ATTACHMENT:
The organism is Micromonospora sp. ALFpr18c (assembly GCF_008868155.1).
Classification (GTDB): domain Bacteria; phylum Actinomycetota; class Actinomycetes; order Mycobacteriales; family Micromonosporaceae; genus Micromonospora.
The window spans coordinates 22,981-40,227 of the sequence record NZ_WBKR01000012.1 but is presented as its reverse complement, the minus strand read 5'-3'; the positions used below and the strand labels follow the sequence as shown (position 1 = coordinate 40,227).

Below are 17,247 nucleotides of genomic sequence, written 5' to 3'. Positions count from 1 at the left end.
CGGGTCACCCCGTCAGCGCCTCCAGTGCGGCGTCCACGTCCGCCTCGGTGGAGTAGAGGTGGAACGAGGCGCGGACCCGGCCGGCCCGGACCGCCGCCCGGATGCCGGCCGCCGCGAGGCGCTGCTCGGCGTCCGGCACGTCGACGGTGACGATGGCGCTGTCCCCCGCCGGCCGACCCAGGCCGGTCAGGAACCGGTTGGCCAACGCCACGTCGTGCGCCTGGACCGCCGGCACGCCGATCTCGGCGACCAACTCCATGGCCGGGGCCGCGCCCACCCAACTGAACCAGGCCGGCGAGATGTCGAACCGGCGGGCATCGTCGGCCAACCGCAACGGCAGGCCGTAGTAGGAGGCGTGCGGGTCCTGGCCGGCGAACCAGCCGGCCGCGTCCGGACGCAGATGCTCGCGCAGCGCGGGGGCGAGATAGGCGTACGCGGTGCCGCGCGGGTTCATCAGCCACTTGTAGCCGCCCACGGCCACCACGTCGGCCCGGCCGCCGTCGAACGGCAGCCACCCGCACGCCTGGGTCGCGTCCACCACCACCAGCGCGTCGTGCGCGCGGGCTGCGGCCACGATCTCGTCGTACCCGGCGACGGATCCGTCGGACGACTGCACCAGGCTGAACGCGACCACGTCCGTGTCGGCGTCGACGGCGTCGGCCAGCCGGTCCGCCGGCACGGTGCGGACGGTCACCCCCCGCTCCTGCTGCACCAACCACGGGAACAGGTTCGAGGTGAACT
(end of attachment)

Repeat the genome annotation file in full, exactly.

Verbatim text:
The organism is Micromonospora sp. ALFpr18c (assembly GCF_008868155.1).
Classification (GTDB): domain Bacteria; phylum Actinomycetota; class Actinomycetes; order Mycobacteriales; family Micromonosporaceae; genus Micromonospora.
The window spans coordinates 22,981-40,227 of the sequence record NZ_WBKR01000012.1 but is presented as its reverse complement, the minus strand read 5'-3'; the positions used below and the strand labels follow the sequence as shown (position 1 = coordinate 40,227).

Below are 17,247 nucleotides of genomic sequence, written 5' to 3'. Positions count from 1 at the left end.
CGGGTCACCCCGTCAGCGCCTCCAGTGCGGCGTCCACGTCCGCCTCGGTGGAGTAGAGGTGGAACGAGGCGCGGACCCGGCCGGCCCGGACCGCCGCCCGGATGCCGGCCGCCGCGAGGCGCTGCTCGGCGTCCGGCACGTCGACGGTGACGATGGCGCTGTCCCCCGCCGGCCGACCCAGGCCGGTCAGGAACCGGTTGGCCAACGCCACGTCGTGCGCCTGGACCGCCGGCACGCCGATCTCGGCGACCAACTCCATGGCCGGGGCCGCGCCCACCCAACTGAACCAGGCCGGCGAGATGTCGAACCGGCGGGCATCGTCGGCCAACCGCAACGGCAGGCCGTAGTAGGAGGCGTGCGGGTCCTGGCCGGCGAACCAGCCGGCCGCGTCCGGACGCAGATGCTCGCGCAGCGCGGGGGCGAGATAGGCGTACGCGGTGCCGCGCGGGTTCATCAGCCACTTGTAGCCGCCCACGGCCACCACGTCGGCCCGGCCGCCGTCGAACGGCAGCCACCCGCACGCCTGGGTCGCGTCCACCACCACCAGCGCGTCGTGCGCGCGGGCTGCGGCCACGATCTCGTCGTACCCGGCGACGGATCCGTCGGACGACTGCACCAGGCTGAACGCGACCACGTCCGTGTCGGCGTCGACGGCGTCGGCCAGCCGGTCCGCCGGCACGGTGCGGACGGTCACCCCCCGCTCCTGCTGCACCAACCACGGGAACAGGTTCGAGGTGAACT